Figure 1. Carl Jung.
In 1936, C.G. Jung (Figure 1) first introduced his essay “Dream Symbols of the Process of Individuation.” Jung (1944/1970) later renamed the same essay “Individual Dream Symbolism in Relation to Alchemy” and published it in Psychology and Alchemy. The essay focused on a series of highly archetypal dreams—over 400 in the series—and underscored the relationship between alchemical symbolism and the process of individuation. Images and motifs contained in the dream series directly suggested the formation of a new center of the personality or what Jung alternatively called the archetype of the self. Thus, we can infer that the dreams showed a gradual shift of the personality’s psychic center of gravity—from the limited ego to the wholeness implied in the individual’s greater personality. The dreams that Jung studied and discussed were later revealed to belong to physicist and Nobel Laureate Wolfgang Pauli
Figure 2. Wolfgang Pauli
(Figure 2), who would go on to work closely alongside Jung in the formulation of the theory of synchronicity. Jung suggested that Pauli’s dreams are exceptional for their mandala symbolism, which Jung (1929) discussed at length in his essay “Commentary on The Secret of the Golden Flower”: “Mandala means “circle,” more especially a magic circle. Mandalas are found not only throughout the East but also among us” (CW13, para. 31). Jung’s sampling of Pauli’s dreams occurred over a period spanning approximately ten months and included waking visions and impressions that could be viewed as active imaginations.
In a similar vein, I was given permission to include a dream series from a client whose identity will remain anonymous. The client’s dreams, although hardly as extensive and elaborate as Pauli’s material, contain a wealth of archetypal symbolism which can be read on multiple levels. In a three-part blog I will attempt to analyze and amplify the archetypal symbolism contained in the dream series. In the aforesaid essay, Jung employed his constructive method which seeks to associate and amplify the dream material by framing it in an appropriate psychological context. Jung (1944/1970) suggested that
The psychological context of dream-contents consists in the web of associations in which the dream is naturally embedded. Theoretically we can never know anything in advance about this web, but in practice it is sometimes possible, granted long enough experience. (CW13, para. 48)
Because we have already addressed the topics of the unconscious, symbols, and active imagination elsewhere, I will provide some introductory commentary on the depth psychology of dreams before turning to the material which consists of three dreams that took place over five months (March 2014 thru July 2014).
No dream should be studied in isolation but should be viewed in the context of its contiguous and associative aspects. In other words, one stands to gain most by studying dreams in a series that took place over a span of time. One should also be conservative with his or her interpretation and stick closely to the personal and objective context while exploring dream material. Jung (1944/1970) tells us that “the series is the context, and the dreamer himself supplies it” (CW13, para. 50). Jung (1916/1948) further adds:
If we want to interpret a dream correctly, we need a thorough knowledge of the conscious situation at that moment, because the dream contains its unconscious complement, that is, the material which the conscious situation has constellated in the unconscious. Without this knowledge it is impossible to interpret a dream correctly, except by a lucky fluke. (CW8, para. 477)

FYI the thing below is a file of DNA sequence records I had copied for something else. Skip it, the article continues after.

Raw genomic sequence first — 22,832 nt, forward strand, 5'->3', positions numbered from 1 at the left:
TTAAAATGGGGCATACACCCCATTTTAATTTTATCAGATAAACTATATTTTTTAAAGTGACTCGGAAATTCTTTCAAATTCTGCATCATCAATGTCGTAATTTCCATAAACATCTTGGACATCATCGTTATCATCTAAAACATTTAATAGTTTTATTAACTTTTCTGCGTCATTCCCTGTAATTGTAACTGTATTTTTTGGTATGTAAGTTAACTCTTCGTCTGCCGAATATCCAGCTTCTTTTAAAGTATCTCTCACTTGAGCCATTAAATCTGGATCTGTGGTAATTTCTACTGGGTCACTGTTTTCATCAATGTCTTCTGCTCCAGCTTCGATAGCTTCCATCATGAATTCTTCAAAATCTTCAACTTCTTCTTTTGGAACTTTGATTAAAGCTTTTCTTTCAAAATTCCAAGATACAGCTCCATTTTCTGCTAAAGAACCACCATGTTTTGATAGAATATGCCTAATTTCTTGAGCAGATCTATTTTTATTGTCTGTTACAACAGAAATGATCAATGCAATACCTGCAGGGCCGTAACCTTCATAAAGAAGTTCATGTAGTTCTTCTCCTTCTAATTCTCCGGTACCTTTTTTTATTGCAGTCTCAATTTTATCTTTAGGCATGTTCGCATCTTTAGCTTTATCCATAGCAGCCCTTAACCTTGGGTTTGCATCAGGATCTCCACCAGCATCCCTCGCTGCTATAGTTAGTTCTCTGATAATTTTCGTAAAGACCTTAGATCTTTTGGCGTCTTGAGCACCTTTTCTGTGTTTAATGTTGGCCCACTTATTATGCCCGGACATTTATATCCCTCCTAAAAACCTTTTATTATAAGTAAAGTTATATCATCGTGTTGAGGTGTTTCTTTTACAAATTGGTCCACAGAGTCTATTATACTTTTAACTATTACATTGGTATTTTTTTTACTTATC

Elsewhere, Jung (1945) has stated that “every interpretation of a dream is a psychological statement about its contents” (CW8, para. 533). Jung is alluding to what he called “taking up the context,” which “consists of making sure that every shade of meaning and each salient feature of the dream is determined by the associations of the dreamer himself” (1945, CW8, para. 542)
Because dreams are derivatives of unconscious processes, they usually possess both a complementary and compensatory relationship with the conscious mind. Put a different way, what we fail to live consciously is expressed in our dreams. Jung (1916/1948) wrote that
In this dream we can discern a compensating function of the unconscious whereby those thoughts, inclinations, and tendencies which in conscious life are too little valued come spontaneously into action during the sleeping state, when the conscious process is to a large extent eliminated. (CW8, para. 466)
Although I recognize that using only three dreams will substantially constrain the interpretation of the material, by limiting the study to three dreams we can dedicate more time to understanding the meaning of the dream symbolism. Furthermore, I will attempt to show how the dream images facilitate a gradual movement toward wholeness and individuation. Before proceeding, it is necessary to further explore the phenomenon of the dream itself in a depth psychological context.
According to Jung (1916/1948), dreams are structured differently than other conscious contents in that they do not share the same continuity of development (CW8, para. 443). Dreams could be viewed as products of the fantasy function of the psyche because they do not follow the hard and fast rules of “realit
y thinking” and are “in striking contrast to the logical sequence of ideas which we consider to be a special characteristic of conscious mental processes” (Jung, 1916/1948, CW8, para. 445). Jung, in contradistinction to Sigmund Freud’s (Figure 3) emphasis on a causal standpoint, thought that dreams also had a finalistic or prospective aspect that could orient the individual to his or her future development. So, one could say that dreams are purposive and can elucidate a great deal not only about our personal past, but about the collective future (Jung, 1916/1948, CW8, para. 462). Informed by a finalistic standpoint, dream symbols may be viewed as empirical psychic facts portrayed in a figurative language which seek to teach and instruct rather than hide or deceive. As Jung (1921/1971) suggested, a symbol is the best possible expression for something mostly unknown (CW6, para. 401).